Scratching my Head- Have Teachers Given Up?

Discussion in 'Debate & Marathon Threads Archive' started by Jackstreet, Feb 20, 2012.

?

Do you feel disrespected by other educators?

  1. Never

    10 vote(s)
    19.6%
  2. Rarely

    24 vote(s)
    47.1%
  3. Occasionally

    14 vote(s)
    27.5%
  4. Frequently

    3 vote(s)
    5.9%
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  1. Jackstreet

    Jackstreet Companion

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    Feb 20, 2012

    I'm quite confused and looking for insight. Discovered the following from working with educators at all levels.

    I hear it all the time: teachers feel disrespected by principals; principals feel disrespected by superintendents;superintendents feel dissed by local school boards; school boards feel discounted by the feds; early childhood educators feel dismissed by the rest of the education community; and parents feel marginalized by all levels of professional educators. This led us to ask, why do so many educators feel disrespected by *other* educators? What can be done about it?

    Out of this came an idea to foster "cross-discipline" recognition of the critical role played by every person in the education field. In other words, to acknowledge that it takes a village to raise a child, that teachers can't do it alone and don't do it alone. We set out to invite educators from every sector to be part of a program to honor educators -from principals to parents. ( Think Oscars, Emmies, but for Educators)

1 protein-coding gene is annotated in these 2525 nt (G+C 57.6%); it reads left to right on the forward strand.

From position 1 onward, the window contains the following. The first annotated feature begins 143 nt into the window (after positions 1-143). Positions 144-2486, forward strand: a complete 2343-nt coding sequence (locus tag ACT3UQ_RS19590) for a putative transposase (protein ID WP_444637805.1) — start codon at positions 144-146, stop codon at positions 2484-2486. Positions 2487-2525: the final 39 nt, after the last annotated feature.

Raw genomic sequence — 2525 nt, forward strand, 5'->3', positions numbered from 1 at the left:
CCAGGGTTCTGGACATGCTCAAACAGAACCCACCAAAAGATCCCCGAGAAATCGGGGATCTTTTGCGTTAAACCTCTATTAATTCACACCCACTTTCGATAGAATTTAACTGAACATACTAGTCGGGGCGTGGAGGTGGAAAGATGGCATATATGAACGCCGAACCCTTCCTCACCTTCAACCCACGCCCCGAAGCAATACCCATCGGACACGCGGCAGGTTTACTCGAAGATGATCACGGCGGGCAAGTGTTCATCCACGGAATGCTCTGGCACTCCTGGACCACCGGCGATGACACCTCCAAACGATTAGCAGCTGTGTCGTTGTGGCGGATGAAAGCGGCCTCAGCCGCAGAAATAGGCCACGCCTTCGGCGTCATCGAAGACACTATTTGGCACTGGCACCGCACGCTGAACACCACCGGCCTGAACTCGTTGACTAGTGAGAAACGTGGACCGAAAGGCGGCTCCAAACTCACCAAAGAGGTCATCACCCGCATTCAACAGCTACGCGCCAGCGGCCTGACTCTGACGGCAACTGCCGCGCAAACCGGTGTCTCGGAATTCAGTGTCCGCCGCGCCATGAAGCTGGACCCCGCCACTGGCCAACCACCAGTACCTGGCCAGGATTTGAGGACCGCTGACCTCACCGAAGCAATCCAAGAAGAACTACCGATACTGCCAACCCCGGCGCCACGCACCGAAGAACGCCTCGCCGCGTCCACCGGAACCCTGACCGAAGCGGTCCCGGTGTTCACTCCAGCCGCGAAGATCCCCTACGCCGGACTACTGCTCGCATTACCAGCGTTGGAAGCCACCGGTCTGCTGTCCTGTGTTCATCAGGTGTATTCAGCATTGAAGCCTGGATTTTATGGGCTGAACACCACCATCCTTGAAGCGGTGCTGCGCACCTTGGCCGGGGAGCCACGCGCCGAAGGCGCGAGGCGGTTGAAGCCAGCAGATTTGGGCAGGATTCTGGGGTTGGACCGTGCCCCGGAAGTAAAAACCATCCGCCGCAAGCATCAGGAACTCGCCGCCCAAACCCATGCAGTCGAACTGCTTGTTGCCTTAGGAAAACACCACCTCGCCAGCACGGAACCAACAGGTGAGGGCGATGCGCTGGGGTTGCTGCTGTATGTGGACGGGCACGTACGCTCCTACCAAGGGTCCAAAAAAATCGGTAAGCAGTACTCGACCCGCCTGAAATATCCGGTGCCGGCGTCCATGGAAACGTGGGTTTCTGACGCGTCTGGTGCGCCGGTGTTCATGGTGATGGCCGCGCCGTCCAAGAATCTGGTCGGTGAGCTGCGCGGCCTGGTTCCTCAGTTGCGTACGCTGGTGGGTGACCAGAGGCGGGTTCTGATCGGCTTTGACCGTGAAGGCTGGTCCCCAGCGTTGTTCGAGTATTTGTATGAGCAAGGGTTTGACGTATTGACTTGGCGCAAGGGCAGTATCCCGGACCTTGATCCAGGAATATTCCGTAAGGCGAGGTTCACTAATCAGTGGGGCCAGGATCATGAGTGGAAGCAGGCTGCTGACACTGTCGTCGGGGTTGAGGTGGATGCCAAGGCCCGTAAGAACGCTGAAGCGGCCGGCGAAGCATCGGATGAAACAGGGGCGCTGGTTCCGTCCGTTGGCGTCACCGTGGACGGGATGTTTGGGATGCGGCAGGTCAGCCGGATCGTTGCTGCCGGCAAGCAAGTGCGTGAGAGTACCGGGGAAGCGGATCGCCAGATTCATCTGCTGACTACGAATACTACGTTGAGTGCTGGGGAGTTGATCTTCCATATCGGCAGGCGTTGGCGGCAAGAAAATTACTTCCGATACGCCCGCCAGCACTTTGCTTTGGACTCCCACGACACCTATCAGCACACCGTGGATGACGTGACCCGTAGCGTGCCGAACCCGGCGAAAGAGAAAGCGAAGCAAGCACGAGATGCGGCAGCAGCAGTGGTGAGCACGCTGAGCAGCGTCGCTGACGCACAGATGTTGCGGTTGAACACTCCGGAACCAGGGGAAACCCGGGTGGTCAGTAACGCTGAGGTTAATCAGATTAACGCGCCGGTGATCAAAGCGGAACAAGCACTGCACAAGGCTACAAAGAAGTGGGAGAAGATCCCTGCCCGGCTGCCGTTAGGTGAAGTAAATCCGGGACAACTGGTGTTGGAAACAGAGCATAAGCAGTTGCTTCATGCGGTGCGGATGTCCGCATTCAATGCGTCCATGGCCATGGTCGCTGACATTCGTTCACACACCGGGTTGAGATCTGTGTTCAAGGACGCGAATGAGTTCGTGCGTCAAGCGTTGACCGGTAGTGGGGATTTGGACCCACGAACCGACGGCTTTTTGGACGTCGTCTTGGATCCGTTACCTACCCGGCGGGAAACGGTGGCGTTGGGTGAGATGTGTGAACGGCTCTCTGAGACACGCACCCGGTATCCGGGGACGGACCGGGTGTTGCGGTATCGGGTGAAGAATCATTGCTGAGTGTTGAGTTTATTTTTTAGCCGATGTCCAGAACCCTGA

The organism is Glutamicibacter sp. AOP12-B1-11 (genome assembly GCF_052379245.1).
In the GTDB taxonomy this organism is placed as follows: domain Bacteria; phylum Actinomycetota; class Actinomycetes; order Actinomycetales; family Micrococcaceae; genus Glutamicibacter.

We were overwhelmed by the response. Leading educators from every sector of the field accepted the invitation including principals, superintendents, state departments of education, school boards, policy wonks, early childhood, advocates, deans and professors of education schools, day care providers, education columnists, afterschool programs, school nurses, even school janitors and maintenance staff. See the full list here:

    http://www.bammyawards.com/index.php?option=com_content&view=article&id=55&Itemid=75

    The only group that demonstrated unwillingness to participate were actual classroom teachers. I was astounded. Why would teachers not be interested in honoring educators? Why would teachers not be interested in having a voice and a seat at the table with other educators?

    Every other group including parents groups are thrilled to be involved? What am I missing? Have teachers just given up any form of collaborative effort?
     
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  3. Caesar753

    Caesar753 Multitudinous

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    Feb 20, 2012

    I am a busy professional. I'm not in any hurry to start up with some group that I know nothing about when I have other things to do.

    I'm sorry if that sounds harsh, but it's the truth, at least for me. Perhaps I'm the only one who feels this way.